between victory and defeat.
Alexander is generally 5 __________ of the cultures and civilizations of those he
conquered, although I 6(suspect) __________ that many residents of Thebes 7(argue)
__________ against this view.
Alexander is almost a legend in his own lifetime. Only the other day, his court
historian Callisthenes 8(observe) __________ that even the sea has been known to
draw back at Alexander’s command. It 9(believe) __________ that this extraordinary
event took place in Cilicia, but I cannot personally vouch for this.
I have no doubt that, at the age of 32, Alexander has a long and distinguished career
ahead of him and I am happy to recommend him to you without reservation.
3. Choose some other political / historical figure to write a character reference,
using the previous one as a model. While completing the task, use the adjectives
from the list and the politician questionnaire.
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4. Use the phrases in the box to answer the questions.
vote in favour of / against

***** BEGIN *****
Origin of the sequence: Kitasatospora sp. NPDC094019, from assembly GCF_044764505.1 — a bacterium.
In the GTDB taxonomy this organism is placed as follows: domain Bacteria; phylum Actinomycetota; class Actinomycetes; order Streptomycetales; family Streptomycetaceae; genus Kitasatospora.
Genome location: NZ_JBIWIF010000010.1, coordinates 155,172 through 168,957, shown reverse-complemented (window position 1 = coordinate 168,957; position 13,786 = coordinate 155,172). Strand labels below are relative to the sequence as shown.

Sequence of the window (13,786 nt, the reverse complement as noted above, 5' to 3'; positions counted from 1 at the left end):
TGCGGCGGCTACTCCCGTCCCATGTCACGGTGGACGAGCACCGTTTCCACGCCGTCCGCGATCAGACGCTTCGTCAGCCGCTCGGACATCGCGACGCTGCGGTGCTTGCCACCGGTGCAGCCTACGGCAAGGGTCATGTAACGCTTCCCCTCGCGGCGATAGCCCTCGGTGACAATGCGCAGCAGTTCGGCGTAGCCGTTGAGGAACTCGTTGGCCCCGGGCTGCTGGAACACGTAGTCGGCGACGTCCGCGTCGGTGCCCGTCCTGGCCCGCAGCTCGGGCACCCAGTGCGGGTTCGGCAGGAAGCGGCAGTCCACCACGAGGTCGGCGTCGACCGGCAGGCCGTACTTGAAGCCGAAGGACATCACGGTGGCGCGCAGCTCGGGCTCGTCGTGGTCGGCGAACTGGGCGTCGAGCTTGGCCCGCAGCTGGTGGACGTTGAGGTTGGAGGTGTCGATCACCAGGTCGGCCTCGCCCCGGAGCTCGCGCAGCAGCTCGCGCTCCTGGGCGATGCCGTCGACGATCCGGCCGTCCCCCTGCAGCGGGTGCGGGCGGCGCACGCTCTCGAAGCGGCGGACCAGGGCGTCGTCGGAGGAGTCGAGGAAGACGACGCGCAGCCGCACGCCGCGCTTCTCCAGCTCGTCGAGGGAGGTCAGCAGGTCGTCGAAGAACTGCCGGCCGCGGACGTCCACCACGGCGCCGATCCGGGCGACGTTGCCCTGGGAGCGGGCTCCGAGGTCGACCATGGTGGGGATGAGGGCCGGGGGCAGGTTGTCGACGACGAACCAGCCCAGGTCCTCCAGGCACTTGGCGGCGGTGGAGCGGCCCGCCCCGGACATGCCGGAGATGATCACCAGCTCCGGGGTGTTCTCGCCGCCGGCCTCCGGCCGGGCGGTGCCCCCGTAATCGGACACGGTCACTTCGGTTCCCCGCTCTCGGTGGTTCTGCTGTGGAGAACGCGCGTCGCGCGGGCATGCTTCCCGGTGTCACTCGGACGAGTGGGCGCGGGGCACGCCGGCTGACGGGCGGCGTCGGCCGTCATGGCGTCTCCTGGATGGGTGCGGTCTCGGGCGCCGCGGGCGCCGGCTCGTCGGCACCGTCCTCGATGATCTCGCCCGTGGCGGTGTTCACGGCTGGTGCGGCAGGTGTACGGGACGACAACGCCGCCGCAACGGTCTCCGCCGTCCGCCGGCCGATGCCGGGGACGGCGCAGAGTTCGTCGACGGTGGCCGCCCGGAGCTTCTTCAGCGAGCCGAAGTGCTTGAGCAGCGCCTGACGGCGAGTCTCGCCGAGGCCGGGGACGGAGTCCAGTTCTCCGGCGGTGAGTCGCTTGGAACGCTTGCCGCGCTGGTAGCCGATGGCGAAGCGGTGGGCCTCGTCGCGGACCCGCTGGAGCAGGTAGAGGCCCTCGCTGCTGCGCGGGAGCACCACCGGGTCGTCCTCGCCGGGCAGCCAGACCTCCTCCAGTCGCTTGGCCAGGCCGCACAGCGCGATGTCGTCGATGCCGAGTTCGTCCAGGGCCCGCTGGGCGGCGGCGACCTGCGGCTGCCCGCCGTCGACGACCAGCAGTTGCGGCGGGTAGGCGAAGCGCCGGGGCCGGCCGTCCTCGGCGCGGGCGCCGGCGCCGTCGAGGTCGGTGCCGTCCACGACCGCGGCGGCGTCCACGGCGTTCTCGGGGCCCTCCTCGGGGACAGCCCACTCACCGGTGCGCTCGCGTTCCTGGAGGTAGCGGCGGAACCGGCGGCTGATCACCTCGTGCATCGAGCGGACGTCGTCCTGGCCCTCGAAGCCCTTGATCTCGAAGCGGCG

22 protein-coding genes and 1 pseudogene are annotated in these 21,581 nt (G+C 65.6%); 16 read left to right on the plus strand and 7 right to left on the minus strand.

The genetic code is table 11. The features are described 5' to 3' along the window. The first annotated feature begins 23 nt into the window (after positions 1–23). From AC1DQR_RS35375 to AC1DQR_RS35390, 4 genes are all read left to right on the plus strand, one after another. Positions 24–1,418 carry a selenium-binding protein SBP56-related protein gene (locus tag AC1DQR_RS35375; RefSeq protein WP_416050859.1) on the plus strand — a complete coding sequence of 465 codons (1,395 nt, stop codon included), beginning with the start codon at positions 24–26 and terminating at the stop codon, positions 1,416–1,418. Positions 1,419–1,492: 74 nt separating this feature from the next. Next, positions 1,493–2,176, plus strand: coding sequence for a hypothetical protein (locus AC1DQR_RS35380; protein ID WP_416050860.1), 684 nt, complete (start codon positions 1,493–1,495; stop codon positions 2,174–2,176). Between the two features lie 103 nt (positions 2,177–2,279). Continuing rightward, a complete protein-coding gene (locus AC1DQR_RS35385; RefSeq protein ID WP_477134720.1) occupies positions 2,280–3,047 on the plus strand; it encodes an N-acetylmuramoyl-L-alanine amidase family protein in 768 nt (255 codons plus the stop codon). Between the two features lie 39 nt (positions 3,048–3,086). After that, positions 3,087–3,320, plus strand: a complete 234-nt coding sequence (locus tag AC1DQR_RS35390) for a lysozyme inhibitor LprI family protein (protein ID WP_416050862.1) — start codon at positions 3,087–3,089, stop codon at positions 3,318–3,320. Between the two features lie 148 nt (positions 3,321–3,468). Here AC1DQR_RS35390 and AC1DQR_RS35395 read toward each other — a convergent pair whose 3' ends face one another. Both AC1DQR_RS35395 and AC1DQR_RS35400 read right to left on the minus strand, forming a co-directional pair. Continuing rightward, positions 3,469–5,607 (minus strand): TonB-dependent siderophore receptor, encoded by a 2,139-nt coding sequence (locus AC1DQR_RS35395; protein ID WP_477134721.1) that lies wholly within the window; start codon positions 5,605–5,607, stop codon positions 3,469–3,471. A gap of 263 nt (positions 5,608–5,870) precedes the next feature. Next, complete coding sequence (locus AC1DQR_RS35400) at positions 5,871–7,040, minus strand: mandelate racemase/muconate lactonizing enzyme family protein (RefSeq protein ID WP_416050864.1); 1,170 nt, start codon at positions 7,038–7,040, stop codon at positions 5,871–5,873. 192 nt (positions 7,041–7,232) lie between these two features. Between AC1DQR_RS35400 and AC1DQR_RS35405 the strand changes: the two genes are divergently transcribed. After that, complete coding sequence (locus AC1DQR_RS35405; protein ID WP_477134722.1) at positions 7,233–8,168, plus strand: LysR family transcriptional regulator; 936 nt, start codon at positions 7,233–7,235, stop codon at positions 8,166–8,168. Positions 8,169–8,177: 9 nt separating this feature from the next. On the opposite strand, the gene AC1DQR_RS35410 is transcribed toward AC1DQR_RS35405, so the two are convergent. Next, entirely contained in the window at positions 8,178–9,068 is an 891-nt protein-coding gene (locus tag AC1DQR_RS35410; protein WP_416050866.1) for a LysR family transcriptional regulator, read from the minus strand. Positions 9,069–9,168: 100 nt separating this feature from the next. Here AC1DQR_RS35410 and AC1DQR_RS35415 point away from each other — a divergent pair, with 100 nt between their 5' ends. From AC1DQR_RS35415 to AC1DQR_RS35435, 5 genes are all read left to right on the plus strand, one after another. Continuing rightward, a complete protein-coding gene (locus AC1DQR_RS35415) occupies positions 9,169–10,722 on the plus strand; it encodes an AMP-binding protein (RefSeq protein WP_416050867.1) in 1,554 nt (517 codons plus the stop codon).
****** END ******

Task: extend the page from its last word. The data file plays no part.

a)
b)
c)
d)
a tied vote
a casting vote
a vote of (no) confidence
abstain
What do you do if you don’t agree with a motion or a bill?
What is there if someone wants to bring down the government?
What do you do if you don’t want to agree and you don’t want to disagree?
What happens if the Yes and No votes are equal?
5. Which of the words go together? Tick the boxes.
victory
defeat
majority
sensational
landslide
crushing
humiliating
slim
small
unassailable
large
overwhelming
6. Use words from exercises 4 and 5 to fill in the blanks in the text.
The Downfall of Chairman George
George was very confident. He thought that he had an a) _____ majority on the
committee and so he was not worried when Jack resigned. But to his horror Maureen
Washington stood for election and, with her radical politics, won a b) _____ victory,
completely defeating her main rival. As soon as she arrived on the committee she